Simone Van der Vlugt
I selected this book, purely because the blurb on the back revealed the plot revolved around two very different sisters. I am including two sisters with opposing personalities and points of view within my novel, and wanted to find out how other, more experienced writers tackled such a thing.
The plot is basically follows two twins, Lydia who is a teacher, and working at a school with a husband who loves her, and Elisa who isn’t in a solid relationship, and unsure of her path in life. Lydia is threatened by one of her pupils, and then is murdered and Elisa embarks on a quest to try to discover who was responsible.
We are given the opportunity to see both sisters’ point of view, as Van der Vlugt switches between the two sisters before Lydia’s murder, and continues to reveal different aspects to their relationship after the event. I truly admire Van der Vlugt’s ability to create tension, and she takes her time in getting to the conclusion, but I never felt that it was telegraphed as can occasionally be the case in crime novels.
I have read other novels of hers since Shadow sister, all of which I thoroughly enjoyed, but Shadow sister still remains my favourite. It’s because of the character of Elisa, and the fact that she’s easy to relate to, faults and all.
I'm a thirty something woman who lives in the north of England. I have been a writer for as long as I can remember, creating stories both written and verbal since childhood. While studying at Edge Hill College, I got several poems published by a small publisher in the USA, and in Europe. I have been part of several writing groups, and done quite a few courses in a attempt to hone my writing skills further. I love reading different genres of fiction, knowing that the best way to develop my own writing, and my vocabulary is by exposing myself to the different ways that other people choose to describe things.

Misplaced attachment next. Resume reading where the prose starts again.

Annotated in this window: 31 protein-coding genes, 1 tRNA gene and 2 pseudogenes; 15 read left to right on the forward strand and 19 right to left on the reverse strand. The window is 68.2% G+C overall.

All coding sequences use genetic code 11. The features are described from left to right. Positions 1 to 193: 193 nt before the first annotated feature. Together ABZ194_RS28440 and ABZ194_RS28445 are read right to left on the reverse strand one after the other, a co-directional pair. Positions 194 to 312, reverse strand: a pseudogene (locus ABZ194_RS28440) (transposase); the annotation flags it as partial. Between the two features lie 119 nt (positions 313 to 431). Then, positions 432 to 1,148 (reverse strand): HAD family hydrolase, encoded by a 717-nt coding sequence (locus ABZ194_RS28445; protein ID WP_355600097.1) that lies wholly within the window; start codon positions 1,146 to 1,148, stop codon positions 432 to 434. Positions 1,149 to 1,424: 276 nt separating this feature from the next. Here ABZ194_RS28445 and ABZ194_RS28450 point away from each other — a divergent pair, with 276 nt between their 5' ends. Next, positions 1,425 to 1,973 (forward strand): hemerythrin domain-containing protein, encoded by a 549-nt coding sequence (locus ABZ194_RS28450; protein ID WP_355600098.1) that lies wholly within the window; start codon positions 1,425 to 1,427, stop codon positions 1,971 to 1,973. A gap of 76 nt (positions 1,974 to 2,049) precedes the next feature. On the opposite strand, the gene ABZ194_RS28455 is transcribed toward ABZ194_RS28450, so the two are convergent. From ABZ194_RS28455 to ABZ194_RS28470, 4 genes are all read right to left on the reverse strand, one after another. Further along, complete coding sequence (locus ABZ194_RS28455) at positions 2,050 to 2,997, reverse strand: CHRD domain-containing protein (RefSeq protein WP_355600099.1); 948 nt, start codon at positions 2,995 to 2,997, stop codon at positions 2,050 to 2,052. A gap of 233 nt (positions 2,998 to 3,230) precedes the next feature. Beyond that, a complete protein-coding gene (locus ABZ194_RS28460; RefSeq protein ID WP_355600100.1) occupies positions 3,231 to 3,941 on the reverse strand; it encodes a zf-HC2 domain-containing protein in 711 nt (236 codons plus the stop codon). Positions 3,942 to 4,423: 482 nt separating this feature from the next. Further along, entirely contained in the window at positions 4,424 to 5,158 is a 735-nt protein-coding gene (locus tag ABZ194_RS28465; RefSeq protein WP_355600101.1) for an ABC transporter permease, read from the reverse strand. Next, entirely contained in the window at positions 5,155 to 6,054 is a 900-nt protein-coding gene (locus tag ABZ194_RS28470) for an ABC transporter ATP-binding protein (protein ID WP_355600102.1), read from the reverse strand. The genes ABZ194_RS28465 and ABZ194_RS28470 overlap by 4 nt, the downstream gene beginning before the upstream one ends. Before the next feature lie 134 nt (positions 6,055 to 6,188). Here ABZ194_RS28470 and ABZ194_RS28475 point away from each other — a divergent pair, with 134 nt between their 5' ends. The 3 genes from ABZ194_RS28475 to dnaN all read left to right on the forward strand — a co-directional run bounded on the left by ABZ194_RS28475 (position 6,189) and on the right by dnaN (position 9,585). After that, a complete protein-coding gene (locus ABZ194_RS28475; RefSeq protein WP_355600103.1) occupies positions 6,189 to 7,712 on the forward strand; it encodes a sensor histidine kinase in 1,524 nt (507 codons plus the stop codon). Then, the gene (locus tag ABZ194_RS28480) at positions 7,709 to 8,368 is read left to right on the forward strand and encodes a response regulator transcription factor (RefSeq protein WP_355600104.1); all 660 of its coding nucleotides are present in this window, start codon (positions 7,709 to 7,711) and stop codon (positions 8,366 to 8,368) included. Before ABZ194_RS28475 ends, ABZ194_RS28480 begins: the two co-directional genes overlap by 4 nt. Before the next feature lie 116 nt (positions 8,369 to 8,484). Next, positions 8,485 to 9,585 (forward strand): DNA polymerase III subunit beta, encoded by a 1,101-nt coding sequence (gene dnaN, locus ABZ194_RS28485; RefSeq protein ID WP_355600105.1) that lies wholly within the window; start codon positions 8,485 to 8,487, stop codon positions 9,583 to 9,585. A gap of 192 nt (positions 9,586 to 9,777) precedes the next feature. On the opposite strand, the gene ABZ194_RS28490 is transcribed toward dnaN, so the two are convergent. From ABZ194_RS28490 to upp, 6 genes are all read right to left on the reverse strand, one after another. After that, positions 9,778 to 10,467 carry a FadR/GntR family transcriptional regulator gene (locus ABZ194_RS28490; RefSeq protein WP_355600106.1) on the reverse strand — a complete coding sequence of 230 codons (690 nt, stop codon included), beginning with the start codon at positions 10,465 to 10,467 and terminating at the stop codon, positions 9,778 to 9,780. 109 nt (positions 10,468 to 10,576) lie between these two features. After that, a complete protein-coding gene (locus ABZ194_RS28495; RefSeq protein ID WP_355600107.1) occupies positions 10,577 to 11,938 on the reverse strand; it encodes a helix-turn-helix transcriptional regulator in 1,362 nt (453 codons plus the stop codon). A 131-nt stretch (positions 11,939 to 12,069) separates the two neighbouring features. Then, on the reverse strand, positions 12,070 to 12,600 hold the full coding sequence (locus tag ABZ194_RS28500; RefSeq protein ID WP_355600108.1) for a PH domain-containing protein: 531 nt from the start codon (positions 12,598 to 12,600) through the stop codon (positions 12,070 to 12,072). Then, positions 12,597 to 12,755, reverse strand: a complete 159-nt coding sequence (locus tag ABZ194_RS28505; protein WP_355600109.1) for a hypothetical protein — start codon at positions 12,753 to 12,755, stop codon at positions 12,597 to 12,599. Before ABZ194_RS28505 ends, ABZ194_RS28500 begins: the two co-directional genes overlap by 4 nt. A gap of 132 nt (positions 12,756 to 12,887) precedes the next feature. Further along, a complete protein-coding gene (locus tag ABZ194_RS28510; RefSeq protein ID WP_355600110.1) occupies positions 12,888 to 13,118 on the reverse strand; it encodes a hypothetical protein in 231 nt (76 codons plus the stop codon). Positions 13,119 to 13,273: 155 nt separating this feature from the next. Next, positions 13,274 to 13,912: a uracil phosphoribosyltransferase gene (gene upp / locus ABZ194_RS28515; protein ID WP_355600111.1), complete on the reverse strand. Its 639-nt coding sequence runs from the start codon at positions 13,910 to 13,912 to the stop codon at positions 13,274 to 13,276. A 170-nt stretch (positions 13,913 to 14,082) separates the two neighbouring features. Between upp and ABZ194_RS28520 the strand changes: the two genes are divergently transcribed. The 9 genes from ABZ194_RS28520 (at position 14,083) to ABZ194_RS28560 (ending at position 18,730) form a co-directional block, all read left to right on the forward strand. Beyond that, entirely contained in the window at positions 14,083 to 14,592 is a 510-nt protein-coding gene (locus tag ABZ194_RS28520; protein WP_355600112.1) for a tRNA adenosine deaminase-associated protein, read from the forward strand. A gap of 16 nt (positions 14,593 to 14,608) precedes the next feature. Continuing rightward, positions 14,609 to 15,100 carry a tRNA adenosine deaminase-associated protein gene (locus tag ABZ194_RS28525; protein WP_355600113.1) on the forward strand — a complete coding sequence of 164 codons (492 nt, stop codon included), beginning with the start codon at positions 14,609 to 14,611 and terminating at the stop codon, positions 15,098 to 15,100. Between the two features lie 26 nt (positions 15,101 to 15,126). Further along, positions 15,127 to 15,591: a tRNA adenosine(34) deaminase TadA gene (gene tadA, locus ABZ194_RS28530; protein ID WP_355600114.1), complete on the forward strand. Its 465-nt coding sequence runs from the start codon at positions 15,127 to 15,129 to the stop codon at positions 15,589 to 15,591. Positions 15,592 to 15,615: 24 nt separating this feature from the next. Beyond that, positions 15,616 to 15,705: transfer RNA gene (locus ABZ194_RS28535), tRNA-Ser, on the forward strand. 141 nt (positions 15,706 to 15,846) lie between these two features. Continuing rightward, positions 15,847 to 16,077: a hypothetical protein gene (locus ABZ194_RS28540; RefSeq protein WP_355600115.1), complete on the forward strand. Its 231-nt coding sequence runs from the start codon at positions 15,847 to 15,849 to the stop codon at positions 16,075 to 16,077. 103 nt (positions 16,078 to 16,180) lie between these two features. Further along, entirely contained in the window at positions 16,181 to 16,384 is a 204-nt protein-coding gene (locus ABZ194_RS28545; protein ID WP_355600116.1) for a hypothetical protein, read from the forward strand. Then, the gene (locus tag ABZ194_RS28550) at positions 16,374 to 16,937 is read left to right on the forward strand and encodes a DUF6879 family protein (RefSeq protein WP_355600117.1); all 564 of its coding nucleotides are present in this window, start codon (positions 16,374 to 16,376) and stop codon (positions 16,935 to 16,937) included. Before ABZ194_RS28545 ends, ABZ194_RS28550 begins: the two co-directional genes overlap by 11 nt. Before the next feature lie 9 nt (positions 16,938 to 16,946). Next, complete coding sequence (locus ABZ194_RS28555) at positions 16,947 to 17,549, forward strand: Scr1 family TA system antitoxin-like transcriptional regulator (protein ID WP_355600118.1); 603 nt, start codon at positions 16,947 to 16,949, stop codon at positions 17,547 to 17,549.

The most recent writing course that I've been part of, run by a published author, included a exercise in which we were challenged to read things that we would never usually even look at.
It inspired me to take up a challenge. Namely to attempt to read at least one book by every author which is stocked in my local library. I soon realised that I was being far too ambitious, especially given the fact that every library rotates their stock too often for me to keep track.
I've decided to instead attempt to read a book every day, starting with a author whose surname begins with A, and ending with a author whose surname begins with Z. It doesn't matter what the topic of the book is, or if it's fiction or non fiction, everything is useful for me at the minute.
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